Aida Liliana Morales Tejeda and Omar López Rodríguez, Office of the Conservationist of the City of Santiago de Cuba
At present the world of tourism is directing its interests towards the modality of cultural itineraries or cultural tourist routes, as one of the fastest growing tourist territorial resources. They are thus valued for the development of heritage as well as for the smokeless industry. International organizations such as UNESCO and ICOMOS have taken an interest in these modalities.
Our country has not been immune to these new proposals. Eastern Cuba is a vital geographical and cultural space to develop this tourist modality. The eastern region of the Cuban archipelago forms the head of the alligator, an animal whose resemblance is attributed to it. It is the widest portion of an island that is characterized by being long and narrow. Important orographic systems are concentrated in it: the Sierra Maestra mountain range, that runs along its southern coast, the Sierra Cristal, in the center east, and Maniabón heights, to the west. The rugged geography unifies and strengthens the social psychology of belonging of the eastern population, it has an enviable intangible wealth of customs, traditions, natural, historical, cultural and anthropic resources that make it one of the fundamental epicenters of the Cuba destination.
Santiago de Cuba was the island’s capital for more than 400 years; at present it continues to be a center of attraction and confluence of all the residents who are proud to belong to this region. The celebration of the 505th anniversary of the founding of the township of Santiago de Cuba is an opportune moment to value its historical role and its cultural significance in an encompassing territory that we call Eastern Cuba.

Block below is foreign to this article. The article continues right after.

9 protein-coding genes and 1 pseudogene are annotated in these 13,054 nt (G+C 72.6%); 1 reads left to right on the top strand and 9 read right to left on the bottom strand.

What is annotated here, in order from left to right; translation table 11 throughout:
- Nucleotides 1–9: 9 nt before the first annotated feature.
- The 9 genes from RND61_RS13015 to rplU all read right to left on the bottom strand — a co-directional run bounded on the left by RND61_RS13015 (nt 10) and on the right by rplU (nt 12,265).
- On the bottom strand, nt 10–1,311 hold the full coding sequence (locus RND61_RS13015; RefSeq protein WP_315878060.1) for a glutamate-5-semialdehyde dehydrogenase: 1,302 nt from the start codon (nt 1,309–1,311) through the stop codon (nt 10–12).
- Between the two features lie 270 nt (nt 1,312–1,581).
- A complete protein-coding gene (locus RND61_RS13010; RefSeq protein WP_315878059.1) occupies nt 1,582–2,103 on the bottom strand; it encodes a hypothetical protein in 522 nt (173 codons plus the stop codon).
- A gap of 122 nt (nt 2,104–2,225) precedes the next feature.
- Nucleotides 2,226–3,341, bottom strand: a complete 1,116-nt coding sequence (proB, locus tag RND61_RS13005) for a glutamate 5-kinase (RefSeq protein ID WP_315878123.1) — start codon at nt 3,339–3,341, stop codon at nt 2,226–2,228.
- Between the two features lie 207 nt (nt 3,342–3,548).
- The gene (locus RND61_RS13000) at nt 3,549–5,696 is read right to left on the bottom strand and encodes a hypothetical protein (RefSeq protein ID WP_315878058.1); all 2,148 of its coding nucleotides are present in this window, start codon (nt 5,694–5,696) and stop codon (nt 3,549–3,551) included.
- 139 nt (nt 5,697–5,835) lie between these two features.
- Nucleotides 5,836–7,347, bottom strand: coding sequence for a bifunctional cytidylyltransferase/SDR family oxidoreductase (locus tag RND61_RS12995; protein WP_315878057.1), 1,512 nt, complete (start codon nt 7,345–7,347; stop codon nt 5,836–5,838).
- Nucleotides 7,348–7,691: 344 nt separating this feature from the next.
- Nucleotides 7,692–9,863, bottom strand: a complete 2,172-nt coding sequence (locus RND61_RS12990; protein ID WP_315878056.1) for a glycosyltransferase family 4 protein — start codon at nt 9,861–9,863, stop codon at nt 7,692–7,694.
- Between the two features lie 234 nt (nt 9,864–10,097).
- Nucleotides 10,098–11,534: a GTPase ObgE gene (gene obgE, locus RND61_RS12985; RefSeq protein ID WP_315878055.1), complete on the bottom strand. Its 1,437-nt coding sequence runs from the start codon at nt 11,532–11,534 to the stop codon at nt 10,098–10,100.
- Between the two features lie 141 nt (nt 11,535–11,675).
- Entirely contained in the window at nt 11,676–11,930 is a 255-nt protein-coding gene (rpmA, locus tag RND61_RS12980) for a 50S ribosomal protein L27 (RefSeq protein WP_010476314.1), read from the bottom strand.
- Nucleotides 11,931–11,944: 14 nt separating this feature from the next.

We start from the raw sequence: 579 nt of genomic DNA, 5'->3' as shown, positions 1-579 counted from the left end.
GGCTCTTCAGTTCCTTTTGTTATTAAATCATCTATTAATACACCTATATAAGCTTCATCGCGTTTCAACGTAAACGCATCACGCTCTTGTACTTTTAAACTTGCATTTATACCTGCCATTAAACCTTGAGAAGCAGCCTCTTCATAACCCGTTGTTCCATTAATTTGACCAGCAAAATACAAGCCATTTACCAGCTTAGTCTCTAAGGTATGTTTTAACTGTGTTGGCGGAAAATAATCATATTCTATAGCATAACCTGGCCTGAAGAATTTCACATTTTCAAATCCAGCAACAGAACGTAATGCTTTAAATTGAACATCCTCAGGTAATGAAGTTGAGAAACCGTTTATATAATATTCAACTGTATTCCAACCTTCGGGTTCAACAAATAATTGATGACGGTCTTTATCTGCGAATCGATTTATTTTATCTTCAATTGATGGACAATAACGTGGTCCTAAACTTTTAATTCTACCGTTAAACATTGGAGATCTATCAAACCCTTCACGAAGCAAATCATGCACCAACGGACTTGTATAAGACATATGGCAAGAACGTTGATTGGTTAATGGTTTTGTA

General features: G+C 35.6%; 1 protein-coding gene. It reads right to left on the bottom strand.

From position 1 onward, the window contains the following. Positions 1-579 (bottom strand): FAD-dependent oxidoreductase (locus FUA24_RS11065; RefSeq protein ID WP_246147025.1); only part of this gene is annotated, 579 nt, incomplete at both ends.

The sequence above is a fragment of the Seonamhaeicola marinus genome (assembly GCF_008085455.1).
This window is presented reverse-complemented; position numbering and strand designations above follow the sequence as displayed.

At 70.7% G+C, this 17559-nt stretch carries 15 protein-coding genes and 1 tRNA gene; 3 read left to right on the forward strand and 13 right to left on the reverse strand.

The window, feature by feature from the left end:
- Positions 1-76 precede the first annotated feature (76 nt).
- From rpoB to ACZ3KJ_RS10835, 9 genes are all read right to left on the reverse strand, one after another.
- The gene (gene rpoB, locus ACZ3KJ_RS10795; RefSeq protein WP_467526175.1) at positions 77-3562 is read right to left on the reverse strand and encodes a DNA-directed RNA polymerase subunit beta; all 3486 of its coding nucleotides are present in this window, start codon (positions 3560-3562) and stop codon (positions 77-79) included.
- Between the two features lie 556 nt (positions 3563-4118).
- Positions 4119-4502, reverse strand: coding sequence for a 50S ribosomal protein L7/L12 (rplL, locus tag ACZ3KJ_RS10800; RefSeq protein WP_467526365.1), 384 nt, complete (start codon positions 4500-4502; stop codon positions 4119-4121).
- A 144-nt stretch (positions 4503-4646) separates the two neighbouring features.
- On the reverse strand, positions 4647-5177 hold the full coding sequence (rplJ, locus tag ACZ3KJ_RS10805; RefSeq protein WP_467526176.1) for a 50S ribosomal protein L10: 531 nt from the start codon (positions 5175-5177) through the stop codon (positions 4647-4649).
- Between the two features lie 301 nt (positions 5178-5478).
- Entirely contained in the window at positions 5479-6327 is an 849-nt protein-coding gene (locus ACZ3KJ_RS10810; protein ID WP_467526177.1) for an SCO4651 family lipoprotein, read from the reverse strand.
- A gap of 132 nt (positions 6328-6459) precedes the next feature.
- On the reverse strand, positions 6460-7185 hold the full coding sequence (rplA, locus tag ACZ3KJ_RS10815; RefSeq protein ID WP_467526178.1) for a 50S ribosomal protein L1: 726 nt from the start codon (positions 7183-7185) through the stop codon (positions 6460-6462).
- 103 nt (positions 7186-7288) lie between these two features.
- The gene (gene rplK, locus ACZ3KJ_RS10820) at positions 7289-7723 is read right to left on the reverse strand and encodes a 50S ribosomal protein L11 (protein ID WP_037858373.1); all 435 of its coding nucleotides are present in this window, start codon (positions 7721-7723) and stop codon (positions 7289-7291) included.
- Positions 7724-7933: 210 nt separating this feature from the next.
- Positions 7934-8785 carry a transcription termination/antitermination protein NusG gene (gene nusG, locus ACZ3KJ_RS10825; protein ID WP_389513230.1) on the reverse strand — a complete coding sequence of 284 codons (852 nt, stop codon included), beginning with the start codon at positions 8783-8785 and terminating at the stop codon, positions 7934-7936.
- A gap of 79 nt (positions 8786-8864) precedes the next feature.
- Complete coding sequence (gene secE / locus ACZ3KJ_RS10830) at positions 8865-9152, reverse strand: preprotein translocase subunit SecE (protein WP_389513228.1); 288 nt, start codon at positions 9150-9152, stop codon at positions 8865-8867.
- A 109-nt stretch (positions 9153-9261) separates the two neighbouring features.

Since colonial times this vast area was an administrative unit with various names: Eastern Department, Santiago de Cuba province and Oriente province. After the 1976 political-administrative division, it was turned into five provinces: Las Tunas, Holguín, Granma, Santiago de Cuba and Guantánamo. Numerous and diverse elements unify and distinguish them, but without a doubt, history plays a relevant role in this part of Cuba. The five provinces concentrate 109 National Monuments, and 5 World Heritage Sites that include one in the category of Intangible Heritage.
The tourist routes or tours include interpretive circuits, thematic itineraries that intertwine stories about a specific theme, whether based on an event, manifestations of architecture, history, religiosity. In this sense, the eastern region has valuable potential yet to be developed in all its dimensions.
One of the most attractive routes is the one resulting from the archaeological landscape of the first coffee plantations in the southeast of Cuba, which links the provinces of Santiago de Cuba and Guantánamo: both share the remains of more than 170 coffee plantations, fostered by French immigration since the late 18th century and much of the 19th century. Deployed both in the Sierra Maestra and in the Sagua-Nipe-Baracoa mountain range, they are exponents of the most flourishing and productive coffee belt of the time. Declared by UNESCO as a World Heritage Site, it is capable of generating multiple interpretative circuits that meet the requirements of the most varied types and modalities of tourism, as it combines architectural, archaeological, landscape and cultural values.
It is possible to admire the vestiges of a productive culture through the ruins of the old coffee plantations, the construction of bridges, imposing aqueducts, road systems that masterfully take advantage of the rugged topography, as well as the proper use of rivers, streams and springs. Since the 19th century, many travelers who made excursions to these sites were amazed by the paradisiacal nature that is interrelated with the work of man, the built gardens are impressive, but also the large forests with exuberant vegetation and fruit trees with exotic fruits capable of satisfying the most unsuspected desires. Ancestral traditions linked to the process of planting, harvesting, and processing coffee are maintained. Getting to these mountains will be a genuine and unique encounter with some of the best of our cultural heritage. Meanwhile, if you travel through the Gran Piedra mountain range, a huge volcanic rock, 51 m long, 25 m wide, with a calculated weight of 63,000 tons, which is located on top of a mountain 1,225 m above sea level, you will find a natural lookout point from where you can see a beautiful landscape of the Sierra Maestra and the coast of the Caribbean Sea.